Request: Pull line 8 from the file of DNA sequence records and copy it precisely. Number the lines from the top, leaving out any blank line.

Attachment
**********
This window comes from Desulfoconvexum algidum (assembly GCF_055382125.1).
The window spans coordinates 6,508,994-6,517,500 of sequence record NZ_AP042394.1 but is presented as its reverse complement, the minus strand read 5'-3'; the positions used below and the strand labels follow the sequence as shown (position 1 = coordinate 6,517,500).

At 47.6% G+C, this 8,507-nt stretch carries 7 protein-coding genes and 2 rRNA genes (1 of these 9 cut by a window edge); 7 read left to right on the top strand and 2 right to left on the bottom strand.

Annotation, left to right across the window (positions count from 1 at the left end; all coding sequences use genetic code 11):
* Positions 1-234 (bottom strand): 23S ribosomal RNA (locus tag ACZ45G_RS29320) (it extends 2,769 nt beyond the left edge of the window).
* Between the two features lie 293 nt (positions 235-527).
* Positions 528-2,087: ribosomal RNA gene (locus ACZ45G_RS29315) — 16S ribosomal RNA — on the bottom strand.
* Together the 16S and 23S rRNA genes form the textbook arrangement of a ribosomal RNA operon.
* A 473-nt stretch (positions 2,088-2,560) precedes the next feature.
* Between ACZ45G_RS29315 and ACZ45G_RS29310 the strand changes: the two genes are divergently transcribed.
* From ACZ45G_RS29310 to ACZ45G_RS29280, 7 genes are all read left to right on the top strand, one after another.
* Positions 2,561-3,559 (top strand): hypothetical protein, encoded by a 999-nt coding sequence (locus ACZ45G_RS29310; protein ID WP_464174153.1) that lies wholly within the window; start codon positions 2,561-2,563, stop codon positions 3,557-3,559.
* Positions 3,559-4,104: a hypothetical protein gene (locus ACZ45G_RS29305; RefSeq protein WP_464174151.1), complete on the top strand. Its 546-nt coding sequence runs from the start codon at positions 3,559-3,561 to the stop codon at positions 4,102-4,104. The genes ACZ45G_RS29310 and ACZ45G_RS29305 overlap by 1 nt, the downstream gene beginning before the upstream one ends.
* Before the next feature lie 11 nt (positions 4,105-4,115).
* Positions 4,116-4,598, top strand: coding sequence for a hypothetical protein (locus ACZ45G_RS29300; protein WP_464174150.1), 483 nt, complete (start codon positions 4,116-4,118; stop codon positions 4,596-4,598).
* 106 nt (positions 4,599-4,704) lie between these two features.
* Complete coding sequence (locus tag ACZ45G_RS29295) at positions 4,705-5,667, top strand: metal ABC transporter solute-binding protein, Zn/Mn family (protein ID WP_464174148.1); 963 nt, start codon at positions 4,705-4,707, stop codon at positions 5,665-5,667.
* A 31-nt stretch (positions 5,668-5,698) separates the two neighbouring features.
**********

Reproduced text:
* Together the 16S and 23S rRNA genes form the textbook arrangement of a ribosomal RNA operon.